Deputy President David Mabuza says despite the current challenge of loadshedding, South Africans should be confident this will be sorted once the Medupi power plant is incorporated into the grid.
Medupi is pictured in this file photo by Reuters.
DEPUTY President David Mabuza says despite the current challenge of loadshedding, South Africans should be confident this will be sorted once the Medupi power plant is incorporated into the grid.
The Deputy President said this when he fielded questions in the National Council of Provinces via a virtual platform on Thursday.
Eskom implemented Stage 2 load shedding on Wednesday, before moving to Stage 4 due to a high electricity demand.
“We have said over and over again that our fleet, our power stations, are very old so the maintenance of these power stations presents a problem.
“From time to time, given the time exerted on them, they will fail. Some units will fail and the leadership of Eskom came out openly to say ‘yes, we are not going to avoid load shedding as we implement routine maintenance and as we deal with the disruptions of failure of certain units in the system’.
“South Africans must be confident that we are going to get out of this problem. Why am I saying so? There is a New Build programme. The New Build programme allows the introduction of additional capacity. This additional capacity will come from Medupi and Kusile,” he said.
In June, the Deputy President announced that Eskom has committed to completing the construction of Medupi power station this year, while Kusile will be completed by 2023.
“We are going to see Medupi coming into the system but we are also opening another window of independent power producers (IPPs) that will come.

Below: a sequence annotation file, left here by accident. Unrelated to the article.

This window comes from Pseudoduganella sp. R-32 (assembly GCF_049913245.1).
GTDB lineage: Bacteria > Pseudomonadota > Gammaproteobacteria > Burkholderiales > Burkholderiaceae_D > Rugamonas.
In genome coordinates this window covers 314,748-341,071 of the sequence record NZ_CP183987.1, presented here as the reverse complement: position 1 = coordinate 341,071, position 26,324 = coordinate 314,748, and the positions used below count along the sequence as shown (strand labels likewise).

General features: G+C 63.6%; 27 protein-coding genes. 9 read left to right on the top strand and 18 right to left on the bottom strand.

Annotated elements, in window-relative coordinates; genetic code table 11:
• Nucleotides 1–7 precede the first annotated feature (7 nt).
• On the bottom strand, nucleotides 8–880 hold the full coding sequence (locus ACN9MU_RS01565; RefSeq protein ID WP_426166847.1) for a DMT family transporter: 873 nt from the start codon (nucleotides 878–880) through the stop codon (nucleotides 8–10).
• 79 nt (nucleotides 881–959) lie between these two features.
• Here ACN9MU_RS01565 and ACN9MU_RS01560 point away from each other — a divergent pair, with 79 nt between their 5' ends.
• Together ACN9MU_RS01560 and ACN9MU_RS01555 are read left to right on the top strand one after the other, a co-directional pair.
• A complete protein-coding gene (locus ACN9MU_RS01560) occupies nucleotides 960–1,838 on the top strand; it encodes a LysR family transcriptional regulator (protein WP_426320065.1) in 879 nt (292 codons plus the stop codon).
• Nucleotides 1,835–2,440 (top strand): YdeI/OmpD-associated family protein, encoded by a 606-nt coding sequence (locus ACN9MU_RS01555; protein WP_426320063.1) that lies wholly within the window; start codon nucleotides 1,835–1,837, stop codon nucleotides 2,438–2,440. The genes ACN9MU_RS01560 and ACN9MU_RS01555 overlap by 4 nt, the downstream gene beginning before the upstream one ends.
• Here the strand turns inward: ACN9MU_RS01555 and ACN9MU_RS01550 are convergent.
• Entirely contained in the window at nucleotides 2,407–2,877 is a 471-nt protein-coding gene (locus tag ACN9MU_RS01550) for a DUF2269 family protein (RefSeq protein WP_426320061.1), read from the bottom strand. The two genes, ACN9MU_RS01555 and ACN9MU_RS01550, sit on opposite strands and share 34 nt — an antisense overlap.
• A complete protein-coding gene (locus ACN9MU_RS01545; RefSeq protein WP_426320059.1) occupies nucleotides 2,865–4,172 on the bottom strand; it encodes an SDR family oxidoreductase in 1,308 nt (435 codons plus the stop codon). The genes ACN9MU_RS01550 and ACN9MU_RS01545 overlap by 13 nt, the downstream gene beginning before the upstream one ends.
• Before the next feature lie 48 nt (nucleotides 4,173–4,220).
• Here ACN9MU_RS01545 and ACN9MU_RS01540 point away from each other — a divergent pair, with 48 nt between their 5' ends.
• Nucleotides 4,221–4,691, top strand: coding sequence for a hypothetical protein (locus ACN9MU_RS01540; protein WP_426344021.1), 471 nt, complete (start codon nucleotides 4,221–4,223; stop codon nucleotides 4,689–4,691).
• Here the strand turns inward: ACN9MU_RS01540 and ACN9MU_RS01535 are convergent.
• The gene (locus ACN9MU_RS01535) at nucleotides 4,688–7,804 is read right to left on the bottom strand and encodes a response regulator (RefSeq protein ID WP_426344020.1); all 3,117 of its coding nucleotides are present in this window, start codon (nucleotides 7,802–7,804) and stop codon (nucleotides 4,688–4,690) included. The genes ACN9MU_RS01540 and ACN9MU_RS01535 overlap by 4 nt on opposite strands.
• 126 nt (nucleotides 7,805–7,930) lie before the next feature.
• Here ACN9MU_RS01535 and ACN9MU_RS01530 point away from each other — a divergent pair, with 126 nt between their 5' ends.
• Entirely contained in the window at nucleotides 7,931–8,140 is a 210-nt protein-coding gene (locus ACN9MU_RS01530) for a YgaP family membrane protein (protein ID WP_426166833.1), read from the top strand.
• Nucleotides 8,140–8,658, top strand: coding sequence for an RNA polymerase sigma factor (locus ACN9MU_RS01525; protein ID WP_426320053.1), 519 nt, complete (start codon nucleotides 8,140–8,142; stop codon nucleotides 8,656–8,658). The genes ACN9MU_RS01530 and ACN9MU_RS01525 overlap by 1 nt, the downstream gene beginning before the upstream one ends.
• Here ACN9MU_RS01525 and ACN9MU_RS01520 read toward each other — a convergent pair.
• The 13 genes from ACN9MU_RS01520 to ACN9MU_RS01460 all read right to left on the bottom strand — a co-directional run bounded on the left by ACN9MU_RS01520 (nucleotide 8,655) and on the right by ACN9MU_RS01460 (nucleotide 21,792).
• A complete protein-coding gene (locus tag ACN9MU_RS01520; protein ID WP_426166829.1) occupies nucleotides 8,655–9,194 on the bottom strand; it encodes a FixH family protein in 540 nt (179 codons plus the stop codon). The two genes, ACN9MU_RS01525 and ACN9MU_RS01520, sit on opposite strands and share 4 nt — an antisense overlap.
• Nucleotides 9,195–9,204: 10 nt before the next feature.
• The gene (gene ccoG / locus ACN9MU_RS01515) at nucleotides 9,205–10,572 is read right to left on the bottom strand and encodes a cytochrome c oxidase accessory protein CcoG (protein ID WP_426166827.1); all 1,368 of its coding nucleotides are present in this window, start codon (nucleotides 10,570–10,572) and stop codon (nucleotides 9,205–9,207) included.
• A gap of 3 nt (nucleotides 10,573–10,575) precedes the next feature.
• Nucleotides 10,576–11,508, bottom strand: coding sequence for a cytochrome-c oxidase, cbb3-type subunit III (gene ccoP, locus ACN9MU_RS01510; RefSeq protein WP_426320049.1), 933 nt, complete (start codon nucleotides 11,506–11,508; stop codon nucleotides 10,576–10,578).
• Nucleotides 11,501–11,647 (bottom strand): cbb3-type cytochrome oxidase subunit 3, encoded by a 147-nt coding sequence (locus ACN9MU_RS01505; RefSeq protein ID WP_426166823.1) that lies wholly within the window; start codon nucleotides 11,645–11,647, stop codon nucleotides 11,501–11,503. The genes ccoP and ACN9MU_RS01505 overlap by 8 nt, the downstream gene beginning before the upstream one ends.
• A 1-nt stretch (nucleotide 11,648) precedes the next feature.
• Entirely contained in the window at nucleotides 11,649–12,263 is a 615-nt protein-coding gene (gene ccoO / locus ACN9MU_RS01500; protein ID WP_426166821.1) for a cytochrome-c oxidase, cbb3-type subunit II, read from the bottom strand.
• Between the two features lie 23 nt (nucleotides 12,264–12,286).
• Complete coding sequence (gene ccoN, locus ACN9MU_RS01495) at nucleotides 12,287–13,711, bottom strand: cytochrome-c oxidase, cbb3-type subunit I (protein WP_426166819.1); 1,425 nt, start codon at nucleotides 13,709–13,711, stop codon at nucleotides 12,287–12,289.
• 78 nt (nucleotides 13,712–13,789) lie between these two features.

“We are expecting more than 2000 megawatts that will come from that direction. And we hope that will stabilise the pressure that is on the system and allow us to fix these old power stations and give ourselves time to fix them,” he said.
Responding to oral questions on Thursday, Mabuza said the restructuring of Eskom was being done in a phased manner to ensure stabilisation, optimisation and the growth of the power utility.
While the stabilisation phase deals with the strengthening of the balance sheet – attending to the dwindling cashflow, overturning governance failures and improving plant performance both in the generation fleet and distribution network – the optimisation phase starts to augment Eskom’s business model by implementing the restructuring as outlined in the department of Public Enterprises’ roadmap.
He said the optimisation phase will further provide delegation, responsibility and accountability to each of the new subsidiaries and its executives.
“We are pleased by the progress we are making towards better transforming the performance of Eskom under the leadership of the new CEO. Therefore, the reorganisation of Eskom along the lines of a new distinct yet complimentary business and operational model has begun,” he said. – SAnews.gov.za